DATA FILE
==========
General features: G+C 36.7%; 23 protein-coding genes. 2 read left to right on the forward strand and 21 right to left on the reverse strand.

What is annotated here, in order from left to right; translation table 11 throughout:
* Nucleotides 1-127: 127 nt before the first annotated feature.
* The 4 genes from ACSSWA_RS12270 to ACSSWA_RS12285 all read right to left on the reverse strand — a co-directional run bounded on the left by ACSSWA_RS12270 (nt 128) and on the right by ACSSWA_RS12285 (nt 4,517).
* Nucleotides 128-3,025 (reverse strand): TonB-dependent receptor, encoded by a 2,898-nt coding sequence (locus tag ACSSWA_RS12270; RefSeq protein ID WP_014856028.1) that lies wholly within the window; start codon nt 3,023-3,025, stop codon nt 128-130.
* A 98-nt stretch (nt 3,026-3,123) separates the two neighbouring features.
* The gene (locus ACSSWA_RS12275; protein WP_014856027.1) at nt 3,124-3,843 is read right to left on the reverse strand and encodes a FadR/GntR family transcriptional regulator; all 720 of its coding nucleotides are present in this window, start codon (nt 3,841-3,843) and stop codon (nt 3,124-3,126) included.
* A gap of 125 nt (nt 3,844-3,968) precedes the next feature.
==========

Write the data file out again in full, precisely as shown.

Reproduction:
General features: G+C 36.7%; 23 protein-coding genes. 2 read left to right on the forward strand and 21 right to left on the reverse strand.

What is annotated here, in order from left to right; translation table 11 throughout:
* Nucleotides 1-127: 127 nt before the first annotated feature.
* The 4 genes from ACSSWA_RS12270 to ACSSWA_RS12285 all read right to left on the reverse strand — a co-directional run bounded on the left by ACSSWA_RS12270 (nt 128) and on the right by ACSSWA_RS12285 (nt 4,517).
* Nucleotides 128-3,025 (reverse strand): TonB-dependent receptor, encoded by a 2,898-nt coding sequence (locus tag ACSSWA_RS12270; RefSeq protein ID WP_014856028.1) that lies wholly within the window; start codon nt 3,023-3,025, stop codon nt 128-130.
* A 98-nt stretch (nt 3,026-3,123) separates the two neighbouring features.
* The gene (locus ACSSWA_RS12275; protein WP_014856027.1) at nt 3,124-3,843 is read right to left on the reverse strand and encodes a FadR/GntR family transcriptional regulator; all 720 of its coding nucleotides are present in this window, start codon (nt 3,841-3,843) and stop codon (nt 3,124-3,126) included.
* A gap of 125 nt (nt 3,844-3,968) precedes the next feature.